I set a question to my group theory class. It is quite easy until suddenly you find yourself falling off a cliff into deep water. Indeed, I don’t know the answer to the second part of this question.

Show that a finite group of order greater than 2 has a non-trivial automorphism. What can you say about infinite groups?

For the first part, we divide groups into three classes:

- If the group is non-abelian, then conjugation by an element not in the centre is a non-identity (inner) automorphism.
- If the group is abelian with exponent greater than 2, then the map taking every element to its inverse is a non-identity automorphism.
- Suppose that
*G*is abelian with exponent 2, written additively. Define scalar multiplication by elements of the two-element field*F*={0,1} by 0.*x*=0 and 1.*x*=*x*. It is readily checked that this makes*G*into a vector space over*F*. (The only non-trivial instance of an axiom is (1+1).*x*=1.*x*+1.*x*, which holds because the group has exponent 2.) Now choose a basis for*G*over*F*. Since |*G*|>2, there are at least two basis vectors; the map which interchanges the first two and fixes the others extends to a non-trivial automorphism of*G*.

Almost the entire argument goes through for infinite groups, all the way down to where it says “Now choose a basis …”. What happens next depends on our set-theoretic universe. If we work in ZFC (that is, if we assume the Axiom of Choice), then every vector space has a basis, and the argument concludes. But there are models of ZF in which there exist vector spaces with no basis. Can one get by with less?

If *G**, the vector space dual of *G* (the set of linear maps from *G* to *F*) is non-zero, then we can choose a non-zero element *f* of *G**, and construct a *transvection* as follows: pick a non-zero vector *a* in the kernel of *f*, and map *x* to *x*+*f*(*x*)*a*; this is an automorphism. The existence of a non-zero linear functional is weaker than the existence of a basis, since if there is a basis then we can map its elements to *F* arbitrarily and extend to a linear map.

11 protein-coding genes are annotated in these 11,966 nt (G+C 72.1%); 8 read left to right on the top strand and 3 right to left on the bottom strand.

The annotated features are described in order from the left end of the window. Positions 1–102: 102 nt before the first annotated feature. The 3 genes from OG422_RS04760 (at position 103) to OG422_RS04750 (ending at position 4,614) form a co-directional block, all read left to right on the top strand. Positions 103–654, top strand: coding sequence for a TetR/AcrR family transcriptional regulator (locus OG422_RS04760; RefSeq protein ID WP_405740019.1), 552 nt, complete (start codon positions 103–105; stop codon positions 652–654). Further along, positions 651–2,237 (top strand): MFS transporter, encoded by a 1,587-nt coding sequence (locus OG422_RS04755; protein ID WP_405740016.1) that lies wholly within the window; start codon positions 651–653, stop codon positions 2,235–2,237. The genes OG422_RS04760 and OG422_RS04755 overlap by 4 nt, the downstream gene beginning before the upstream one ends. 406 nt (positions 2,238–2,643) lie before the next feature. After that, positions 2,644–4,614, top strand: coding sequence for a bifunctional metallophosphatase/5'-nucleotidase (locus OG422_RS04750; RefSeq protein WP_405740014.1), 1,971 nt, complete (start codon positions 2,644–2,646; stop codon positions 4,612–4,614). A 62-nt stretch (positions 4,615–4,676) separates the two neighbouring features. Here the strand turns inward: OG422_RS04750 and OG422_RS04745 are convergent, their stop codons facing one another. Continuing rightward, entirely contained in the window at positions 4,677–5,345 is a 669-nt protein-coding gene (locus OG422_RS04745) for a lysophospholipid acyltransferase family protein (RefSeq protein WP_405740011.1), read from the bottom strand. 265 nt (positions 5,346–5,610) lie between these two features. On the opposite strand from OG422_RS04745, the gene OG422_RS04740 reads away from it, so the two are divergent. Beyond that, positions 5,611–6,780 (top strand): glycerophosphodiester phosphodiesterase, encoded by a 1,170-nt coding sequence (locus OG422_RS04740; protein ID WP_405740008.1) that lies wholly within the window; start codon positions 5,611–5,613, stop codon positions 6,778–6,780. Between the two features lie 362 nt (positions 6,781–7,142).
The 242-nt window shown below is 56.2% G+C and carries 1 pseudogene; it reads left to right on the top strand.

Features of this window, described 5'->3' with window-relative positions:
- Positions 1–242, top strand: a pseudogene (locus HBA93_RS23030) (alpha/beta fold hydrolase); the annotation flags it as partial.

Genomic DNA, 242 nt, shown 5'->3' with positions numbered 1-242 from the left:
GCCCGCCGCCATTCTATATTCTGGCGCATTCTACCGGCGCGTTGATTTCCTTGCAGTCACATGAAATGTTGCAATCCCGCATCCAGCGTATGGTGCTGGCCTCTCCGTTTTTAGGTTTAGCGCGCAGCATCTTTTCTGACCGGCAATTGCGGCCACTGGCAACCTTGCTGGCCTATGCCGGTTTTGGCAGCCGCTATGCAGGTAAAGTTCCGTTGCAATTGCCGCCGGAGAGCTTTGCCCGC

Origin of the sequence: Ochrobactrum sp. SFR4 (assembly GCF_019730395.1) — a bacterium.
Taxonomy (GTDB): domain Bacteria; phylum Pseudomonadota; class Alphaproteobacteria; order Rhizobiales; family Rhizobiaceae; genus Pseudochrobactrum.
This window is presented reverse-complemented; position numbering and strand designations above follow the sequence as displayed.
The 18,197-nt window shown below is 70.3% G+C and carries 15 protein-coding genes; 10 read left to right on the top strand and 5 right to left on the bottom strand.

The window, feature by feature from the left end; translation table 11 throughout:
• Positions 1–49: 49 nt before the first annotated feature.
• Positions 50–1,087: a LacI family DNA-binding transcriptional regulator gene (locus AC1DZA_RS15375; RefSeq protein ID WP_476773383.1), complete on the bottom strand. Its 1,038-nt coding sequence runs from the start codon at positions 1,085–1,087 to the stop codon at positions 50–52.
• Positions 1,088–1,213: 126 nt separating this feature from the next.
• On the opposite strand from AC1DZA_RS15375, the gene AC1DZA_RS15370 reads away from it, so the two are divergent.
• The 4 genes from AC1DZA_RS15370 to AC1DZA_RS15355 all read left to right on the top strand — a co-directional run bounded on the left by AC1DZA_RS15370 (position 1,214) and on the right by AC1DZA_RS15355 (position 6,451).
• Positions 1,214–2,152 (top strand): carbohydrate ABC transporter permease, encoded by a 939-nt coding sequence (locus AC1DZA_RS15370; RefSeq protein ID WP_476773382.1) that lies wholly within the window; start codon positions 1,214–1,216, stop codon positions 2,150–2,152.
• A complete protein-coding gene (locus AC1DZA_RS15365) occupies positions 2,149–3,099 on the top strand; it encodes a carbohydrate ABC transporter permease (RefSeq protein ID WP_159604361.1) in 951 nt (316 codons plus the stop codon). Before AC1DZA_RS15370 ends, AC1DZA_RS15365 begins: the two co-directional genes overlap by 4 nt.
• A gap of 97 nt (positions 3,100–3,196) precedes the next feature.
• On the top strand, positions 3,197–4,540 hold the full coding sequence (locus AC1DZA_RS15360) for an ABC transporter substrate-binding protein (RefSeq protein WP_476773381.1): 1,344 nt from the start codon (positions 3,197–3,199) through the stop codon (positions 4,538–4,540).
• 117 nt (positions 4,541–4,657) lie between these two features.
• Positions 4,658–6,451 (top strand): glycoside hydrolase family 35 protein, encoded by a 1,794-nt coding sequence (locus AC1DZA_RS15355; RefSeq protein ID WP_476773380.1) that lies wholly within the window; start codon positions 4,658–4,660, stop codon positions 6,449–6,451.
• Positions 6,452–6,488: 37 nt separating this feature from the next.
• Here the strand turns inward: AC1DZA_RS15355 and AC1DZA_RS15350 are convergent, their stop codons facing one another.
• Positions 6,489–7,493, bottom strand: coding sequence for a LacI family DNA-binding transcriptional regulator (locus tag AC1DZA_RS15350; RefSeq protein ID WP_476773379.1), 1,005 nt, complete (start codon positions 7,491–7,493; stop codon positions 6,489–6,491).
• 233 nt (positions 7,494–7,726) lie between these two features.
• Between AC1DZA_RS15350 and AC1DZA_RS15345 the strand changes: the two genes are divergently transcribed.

So we can divide the question as follows. For each of the following statements, does there exist a model of ZF set theory in which it is true?

- Every non-zero vector space has non-zero dual space, but there is a vector space which doesn’t have a basis.
- Every vector space containing two linearly independent vectors has a non-scalar automorphism, but there is a non-zero vector space with zero dual space.
- There exists a vector space containing two linearly independent vectors, all of whose automorphisms are scalars.

And in particular, do these statements hold for vector spaces over the two-element field?

I will post this on MathOverflow and report responses here.

How can an entity call itself a vector space if it doesn’t have a basis? It would be like one of those unnameable real numbers about which one can only say that its digits cannot be calculated — like Chaitin’s omega, but no, much worse. His number can be named and discussed, even though you can never know how close you are to the value. (Sorry, sir, there is no delta currently available to go with that epsilon. No, I don’t know when we will be getting them in.)

Much worse than that. I tell you, something that cannot be discussed does not exist. Did a tree fall in the forest? Ask one of the angels standing on this pin. Maybe he will know.

An answer is given here: http://math.stackexchange.com/q/28145

Thanks. That indeed answers the main question. But I think it does leave open which of my three subsidiary questions have affirmative answers (at least one does). Unless I missed something in the replies.

The Mathoverflow link is: http://mathoverflow.net/questions/80134/does-every-group-of-order-bigger-than-2-have-a-non-trivial-automorphism

Peter: I think your MO question only asks the final of your 3 questions here (and it seems that Asaf completely answered that). Any chance you could edit your MO question to ask these additional questions? (Of course, this assumes I have read correctly; often an unwarranted assumption…)